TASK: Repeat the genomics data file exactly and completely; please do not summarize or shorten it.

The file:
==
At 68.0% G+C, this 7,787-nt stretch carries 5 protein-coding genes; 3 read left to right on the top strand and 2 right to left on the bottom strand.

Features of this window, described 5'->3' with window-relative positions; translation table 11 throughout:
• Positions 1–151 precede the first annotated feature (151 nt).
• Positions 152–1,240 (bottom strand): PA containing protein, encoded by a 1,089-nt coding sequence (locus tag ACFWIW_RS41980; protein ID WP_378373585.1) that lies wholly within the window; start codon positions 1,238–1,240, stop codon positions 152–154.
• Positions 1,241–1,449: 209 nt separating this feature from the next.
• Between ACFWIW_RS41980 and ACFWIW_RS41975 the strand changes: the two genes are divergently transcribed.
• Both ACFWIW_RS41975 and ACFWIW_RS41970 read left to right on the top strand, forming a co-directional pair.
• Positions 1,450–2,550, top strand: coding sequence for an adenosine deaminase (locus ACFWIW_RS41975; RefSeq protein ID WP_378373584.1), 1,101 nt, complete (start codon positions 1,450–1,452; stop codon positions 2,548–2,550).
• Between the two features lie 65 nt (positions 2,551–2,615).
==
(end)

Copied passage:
At 68.0% G+C, this 7,787-nt stretch carries 5 protein-coding genes; 3 read left to right on the top strand and 2 right to left on the bottom strand.

Features of this window, described 5'->3' with window-relative positions; translation table 11 throughout:
• Positions 1–151 precede the first annotated feature (151 nt).
• Positions 152–1,240 (bottom strand): PA containing protein, encoded by a 1,089-nt coding sequence (locus tag ACFWIW_RS41980; protein ID WP_378373585.1) that lies wholly within the window; start codon positions 1,238–1,240, stop codon positions 152–154.
• Positions 1,241–1,449: 209 nt separating this feature from the next.
• Between ACFWIW_RS41980 and ACFWIW_RS41975 the strand changes: the two genes are divergently transcribed.
• Both ACFWIW_RS41975 and ACFWIW_RS41970 read left to right on the top strand, forming a co-directional pair.
• Positions 1,450–2,550, top strand: coding sequence for an adenosine deaminase (locus ACFWIW_RS41975; RefSeq protein ID WP_378373584.1), 1,101 nt, complete (start codon positions 1,450–1,452; stop codon positions 2,548–2,550).
• Between the two features lie 65 nt (positions 2,551–2,615).